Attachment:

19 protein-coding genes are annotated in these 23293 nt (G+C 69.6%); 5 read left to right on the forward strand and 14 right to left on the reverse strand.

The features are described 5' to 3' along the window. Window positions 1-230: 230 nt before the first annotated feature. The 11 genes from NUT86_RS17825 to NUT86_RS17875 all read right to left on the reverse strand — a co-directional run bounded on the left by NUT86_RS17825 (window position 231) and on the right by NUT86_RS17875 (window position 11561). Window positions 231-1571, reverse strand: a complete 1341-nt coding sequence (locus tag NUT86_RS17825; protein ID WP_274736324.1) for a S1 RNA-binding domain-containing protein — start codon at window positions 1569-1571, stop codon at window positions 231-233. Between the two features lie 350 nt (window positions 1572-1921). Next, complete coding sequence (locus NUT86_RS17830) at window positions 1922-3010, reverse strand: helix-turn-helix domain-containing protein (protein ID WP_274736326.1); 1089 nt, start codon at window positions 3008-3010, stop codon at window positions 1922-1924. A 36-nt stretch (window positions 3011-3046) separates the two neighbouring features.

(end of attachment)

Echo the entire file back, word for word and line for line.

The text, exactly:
19 protein-coding genes are annotated in these 23293 nt (G+C 69.6%); 5 read left to right on the forward strand and 14 right to left on the reverse strand.

The features are described 5' to 3' along the window. Window positions 1-230: 230 nt before the first annotated feature. The 11 genes from NUT86_RS17825 to NUT86_RS17875 all read right to left on the reverse strand — a co-directional run bounded on the left by NUT86_RS17825 (window position 231) and on the right by NUT86_RS17875 (window position 11561). Window positions 231-1571, reverse strand: a complete 1341-nt coding sequence (locus tag NUT86_RS17825; protein ID WP_274736324.1) for a S1 RNA-binding domain-containing protein — start codon at window positions 1569-1571, stop codon at window positions 231-233. Between the two features lie 350 nt (window positions 1572-1921). Next, complete coding sequence (locus NUT86_RS17830) at window positions 1922-3010, reverse strand: helix-turn-helix domain-containing protein (protein ID WP_274736326.1); 1089 nt, start codon at window positions 3008-3010, stop codon at window positions 1922-1924. A 36-nt stretch (window positions 3011-3046) separates the two neighbouring features.